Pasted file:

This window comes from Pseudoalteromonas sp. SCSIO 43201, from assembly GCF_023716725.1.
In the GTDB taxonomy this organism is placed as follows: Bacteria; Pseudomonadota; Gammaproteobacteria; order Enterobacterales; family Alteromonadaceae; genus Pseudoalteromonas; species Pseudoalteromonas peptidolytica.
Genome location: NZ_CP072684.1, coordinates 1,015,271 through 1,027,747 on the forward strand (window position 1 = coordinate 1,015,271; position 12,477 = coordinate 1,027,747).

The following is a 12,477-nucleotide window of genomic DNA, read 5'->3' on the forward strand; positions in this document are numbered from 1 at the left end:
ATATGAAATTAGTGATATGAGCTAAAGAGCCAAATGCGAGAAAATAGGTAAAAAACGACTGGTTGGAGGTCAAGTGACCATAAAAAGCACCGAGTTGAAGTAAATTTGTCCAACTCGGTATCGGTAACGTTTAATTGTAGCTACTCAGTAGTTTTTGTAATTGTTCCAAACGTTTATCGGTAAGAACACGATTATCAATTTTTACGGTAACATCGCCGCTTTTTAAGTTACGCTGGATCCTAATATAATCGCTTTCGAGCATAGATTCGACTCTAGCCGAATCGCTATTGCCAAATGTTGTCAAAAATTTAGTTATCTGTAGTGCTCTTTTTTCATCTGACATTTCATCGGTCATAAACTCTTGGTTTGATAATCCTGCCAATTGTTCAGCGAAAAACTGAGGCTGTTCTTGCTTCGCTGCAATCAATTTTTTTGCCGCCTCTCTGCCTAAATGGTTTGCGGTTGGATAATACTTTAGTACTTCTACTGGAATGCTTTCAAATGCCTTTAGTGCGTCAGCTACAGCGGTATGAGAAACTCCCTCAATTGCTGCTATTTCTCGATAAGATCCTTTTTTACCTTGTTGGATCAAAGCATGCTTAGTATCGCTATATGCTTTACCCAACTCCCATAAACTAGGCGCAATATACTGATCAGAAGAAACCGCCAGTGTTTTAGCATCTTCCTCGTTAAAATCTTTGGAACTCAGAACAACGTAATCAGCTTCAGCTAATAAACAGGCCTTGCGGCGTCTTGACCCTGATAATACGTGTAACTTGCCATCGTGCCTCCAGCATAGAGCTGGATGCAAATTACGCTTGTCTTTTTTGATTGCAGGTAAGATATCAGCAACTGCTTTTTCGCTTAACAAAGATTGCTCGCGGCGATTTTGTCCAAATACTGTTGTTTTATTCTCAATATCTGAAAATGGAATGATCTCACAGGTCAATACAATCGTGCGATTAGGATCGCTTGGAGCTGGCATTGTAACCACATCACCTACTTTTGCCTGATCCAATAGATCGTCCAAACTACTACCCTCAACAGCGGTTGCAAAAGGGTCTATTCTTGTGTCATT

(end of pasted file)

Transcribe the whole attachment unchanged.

This window comes from Pseudoalteromonas sp. SCSIO 43201, from assembly GCF_023716725.1.
In the GTDB taxonomy this organism is placed as follows: Bacteria; Pseudomonadota; Gammaproteobacteria; order Enterobacterales; family Alteromonadaceae; genus Pseudoalteromonas; species Pseudoalteromonas peptidolytica.
Genome location: NZ_CP072684.1, coordinates 1,015,271 through 1,027,747 on the forward strand (window position 1 = coordinate 1,015,271; position 12,477 = coordinate 1,027,747).

The following is a 12,477-nucleotide window of genomic DNA, read 5'->3' on the forward strand; positions in this document are numbered from 1 at the left end:
ATATGAAATTAGTGATATGAGCTAAAGAGCCAAATGCGAGAAAATAGGTAAAAAACGACTGGTTGGAGGTCAAGTGACCATAAAAAGCACCGAGTTGAAGTAAATTTGTCCAACTCGGTATCGGTAACGTTTAATTGTAGCTACTCAGTAGTTTTTGTAATTGTTCCAAACGTTTATCGGTAAGAACACGATTATCAATTTTTACGGTAACATCGCCGCTTTTTAAGTTACGCTGGATCCTAATATAATCGCTTTCGAGCATAGATTCGACTCTAGCCGAATCGCTATTGCCAAATGTTGTCAAAAATTTAGTTATCTGTAGTGCTCTTTTTTCATCTGACATTTCATCGGTCATAAACTCTTGGTTTGATAATCCTGCCAATTGTTCAGCGAAAAACTGAGGCTGTTCTTGCTTCGCTGCAATCAATTTTTTTGCCGCCTCTCTGCCTAAATGGTTTGCGGTTGGATAATACTTTAGTACTTCTACTGGAATGCTTTCAAATGCCTTTAGTGCGTCAGCTACAGCGGTATGAGAAACTCCCTCAATTGCTGCTATTTCTCGATAAGATCCTTTTTTACCTTGTTGGATCAAAGCATGCTTAGTATCGCTATATGCTTTACCCAACTCCCATAAACTAGGCGCAATATACTGATCAGAAGAAACCGCCAGTGTTTTAGCATCTTCCTCGTTAAAATCTTTGGAACTCAGAACAACGTAATCAGCTTCAGCTAATAAACAGGCCTTGCGGCGTCTTGACCCTGATAATACGTGTAACTTGCCATCGTGCCTCCAGCATAGAGCTGGATGCAAATTACGCTTGTCTTTTTTGATTGCAGGTAAGATATCAGCAACTGCTTTTTCGCTTAACAAAGATTGCTCGCGGCGATTTTGTCCAAATACTGTTGTTTTATTCTCAATATCTGAAAATGGAATGATCTCACAGGTCAATACAATCGTGCGATTAGGATCGCTTGGAGCTGGCATTGTAACCACATCACCTACTTTTGCCTGATCCAATAGATCGTCCAAACTACTACCCTCAACAGCGGTTGCAAAAGGGTCTATTCTTGTGTCATT